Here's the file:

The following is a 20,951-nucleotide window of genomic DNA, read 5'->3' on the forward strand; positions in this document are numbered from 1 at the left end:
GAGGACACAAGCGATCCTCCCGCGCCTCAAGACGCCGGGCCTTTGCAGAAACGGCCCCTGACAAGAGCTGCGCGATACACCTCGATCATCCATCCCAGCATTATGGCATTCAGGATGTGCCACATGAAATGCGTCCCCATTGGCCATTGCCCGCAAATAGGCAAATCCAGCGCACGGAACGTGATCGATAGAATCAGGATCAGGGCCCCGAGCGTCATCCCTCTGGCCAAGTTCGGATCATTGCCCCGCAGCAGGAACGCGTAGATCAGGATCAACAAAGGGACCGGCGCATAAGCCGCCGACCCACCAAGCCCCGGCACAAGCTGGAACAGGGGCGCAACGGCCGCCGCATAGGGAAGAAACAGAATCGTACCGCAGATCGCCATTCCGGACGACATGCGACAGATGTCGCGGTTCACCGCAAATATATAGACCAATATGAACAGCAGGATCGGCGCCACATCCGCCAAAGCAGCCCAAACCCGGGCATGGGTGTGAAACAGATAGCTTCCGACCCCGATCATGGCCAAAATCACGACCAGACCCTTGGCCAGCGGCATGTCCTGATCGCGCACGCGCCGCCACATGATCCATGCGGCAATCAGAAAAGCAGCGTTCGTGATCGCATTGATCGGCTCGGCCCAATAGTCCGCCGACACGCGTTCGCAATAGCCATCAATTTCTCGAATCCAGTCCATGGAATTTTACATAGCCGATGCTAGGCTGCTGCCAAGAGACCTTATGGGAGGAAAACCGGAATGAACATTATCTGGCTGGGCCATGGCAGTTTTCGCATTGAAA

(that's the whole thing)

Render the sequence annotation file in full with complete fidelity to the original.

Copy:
The following is a 20,951-nucleotide window of genomic DNA, read 5'->3' on the forward strand; positions in this document are numbered from 1 at the left end:
GAGGACACAAGCGATCCTCCCGCGCCTCAAGACGCCGGGCCTTTGCAGAAACGGCCCCTGACAAGAGCTGCGCGATACACCTCGATCATCCATCCCAGCATTATGGCATTCAGGATGTGCCACATGAAATGCGTCCCCATTGGCCATTGCCCGCAAATAGGCAAATCCAGCGCACGGAACGTGATCGATAGAATCAGGATCAGGGCCCCGAGCGTCATCCCTCTGGCCAAGTTCGGATCATTGCCCCGCAGCAGGAACGCGTAGATCAGGATCAACAAAGGGACCGGCGCATAAGCCGCCGACCCACCAAGCCCCGGCACAAGCTGGAACAGGGGCGCAACGGCCGCCGCATAGGGAAGAAACAGAATCGTACCGCAGATCGCCATTCCGGACGACATGCGACAGATGTCGCGGTTCACCGCAAATATATAGACCAATATGAACAGCAGGATCGGCGCCACATCCGCCAAAGCAGCCCAAACCCGGGCATGGGTGTGAAACAGATAGCTTCCGACCCCGATCATGGCCAAAATCACGACCAGACCCTTGGCCAGCGGCATGTCCTGATCGCGCACGCGCCGCCACATGATCCATGCGGCAATCAGAAAAGCAGCGTTCGTGATCGCATTGATCGGCTCGGCCCAATAGTCCGCCGACACGCGTTCGCAATAGCCATCAATTTCTCGAATCCAGTCCATGGAATTTTACATAGCCGATGCTAGGCTGCTGCCAAGAGACCTTATGGGAGGAAAACCGGAATGAACATTATCTGGCTGGGCCATGGCAGTTTTCGCATTGAAA